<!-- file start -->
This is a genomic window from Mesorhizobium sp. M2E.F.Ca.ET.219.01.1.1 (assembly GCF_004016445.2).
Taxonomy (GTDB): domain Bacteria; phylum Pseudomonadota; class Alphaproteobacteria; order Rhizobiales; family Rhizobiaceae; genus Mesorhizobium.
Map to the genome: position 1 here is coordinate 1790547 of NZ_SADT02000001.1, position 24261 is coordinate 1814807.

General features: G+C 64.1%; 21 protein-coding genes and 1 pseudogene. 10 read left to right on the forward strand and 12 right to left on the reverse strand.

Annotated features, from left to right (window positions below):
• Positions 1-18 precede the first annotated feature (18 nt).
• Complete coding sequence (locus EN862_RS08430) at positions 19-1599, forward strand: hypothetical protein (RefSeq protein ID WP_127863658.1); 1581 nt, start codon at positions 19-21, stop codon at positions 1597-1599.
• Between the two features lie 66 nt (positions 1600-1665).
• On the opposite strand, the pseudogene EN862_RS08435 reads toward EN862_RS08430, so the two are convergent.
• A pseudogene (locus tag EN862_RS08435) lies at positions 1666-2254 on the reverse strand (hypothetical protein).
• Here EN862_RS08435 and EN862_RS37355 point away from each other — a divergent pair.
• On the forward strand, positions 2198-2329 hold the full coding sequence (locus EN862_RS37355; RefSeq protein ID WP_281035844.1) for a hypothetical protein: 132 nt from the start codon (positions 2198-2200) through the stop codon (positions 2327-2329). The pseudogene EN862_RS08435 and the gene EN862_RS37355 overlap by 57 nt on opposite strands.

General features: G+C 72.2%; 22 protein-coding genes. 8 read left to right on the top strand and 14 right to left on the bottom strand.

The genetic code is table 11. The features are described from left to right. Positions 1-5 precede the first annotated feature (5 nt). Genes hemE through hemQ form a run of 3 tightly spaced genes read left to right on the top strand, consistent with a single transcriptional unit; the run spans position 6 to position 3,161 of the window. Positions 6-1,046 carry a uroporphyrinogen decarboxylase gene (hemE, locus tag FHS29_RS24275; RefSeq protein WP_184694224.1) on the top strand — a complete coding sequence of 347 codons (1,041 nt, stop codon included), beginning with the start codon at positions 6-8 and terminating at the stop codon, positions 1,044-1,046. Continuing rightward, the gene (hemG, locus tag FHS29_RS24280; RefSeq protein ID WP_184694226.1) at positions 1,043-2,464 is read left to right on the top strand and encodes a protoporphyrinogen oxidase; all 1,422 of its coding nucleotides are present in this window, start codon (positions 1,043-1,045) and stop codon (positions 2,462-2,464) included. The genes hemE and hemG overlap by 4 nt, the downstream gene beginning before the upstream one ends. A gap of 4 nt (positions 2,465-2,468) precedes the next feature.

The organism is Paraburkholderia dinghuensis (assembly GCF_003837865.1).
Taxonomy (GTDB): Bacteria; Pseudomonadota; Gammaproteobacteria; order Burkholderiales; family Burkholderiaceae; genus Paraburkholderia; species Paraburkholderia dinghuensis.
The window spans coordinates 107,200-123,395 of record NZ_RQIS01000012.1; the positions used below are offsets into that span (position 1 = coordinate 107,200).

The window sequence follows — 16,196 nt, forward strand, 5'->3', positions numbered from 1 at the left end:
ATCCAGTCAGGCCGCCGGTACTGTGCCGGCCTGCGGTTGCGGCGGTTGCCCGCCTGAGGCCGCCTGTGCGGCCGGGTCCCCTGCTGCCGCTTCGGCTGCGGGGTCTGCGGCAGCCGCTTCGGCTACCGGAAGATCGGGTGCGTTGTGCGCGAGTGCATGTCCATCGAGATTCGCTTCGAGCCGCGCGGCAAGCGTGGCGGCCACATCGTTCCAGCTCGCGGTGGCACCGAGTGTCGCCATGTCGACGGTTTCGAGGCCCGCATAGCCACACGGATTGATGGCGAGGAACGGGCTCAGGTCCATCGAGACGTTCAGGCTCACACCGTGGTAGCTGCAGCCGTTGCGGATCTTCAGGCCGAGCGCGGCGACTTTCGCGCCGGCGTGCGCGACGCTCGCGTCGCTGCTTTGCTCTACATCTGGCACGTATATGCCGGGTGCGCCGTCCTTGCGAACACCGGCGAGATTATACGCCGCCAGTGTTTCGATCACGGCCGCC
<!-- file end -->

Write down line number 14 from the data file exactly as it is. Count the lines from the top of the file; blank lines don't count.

The genetic code is table 11. The features are described from left to right. Positions 1-5 precede the first annotated feature (5 nt). Genes hemE through hemQ form a run of 3 tightly spaced genes read left to right on the top strand, consistent with a single transcriptional unit; the run spans position 6 to position 3,161 of the window. Positions 6-1,046 carry a uroporphyrinogen decarboxylase gene (hemE, locus tag FHS29_RS24275; RefSeq protein WP_184694224.1) on the top strand — a complete coding sequence of 347 codons (1,041 nt, stop codon included), beginning with the start codon at positions 6-8 and terminating at the stop codon, positions 1,044-1,046. Continuing rightward, the gene (hemG, locus tag FHS29_RS24280; RefSeq protein ID WP_184694226.1) at positions 1,043-2,464 is read left to right on the top strand and encodes a protoporphyrinogen oxidase; all 1,422 of its coding nucleotides are present in this window, start codon (positions 1,043-1,045) and stop codon (positions 2,462-2,464) included. The genes hemE and hemG overlap by 4 nt, the downstream gene beginning before the upstream one ends. A gap of 4 nt (positions 2,465-2,468) precedes the next feature.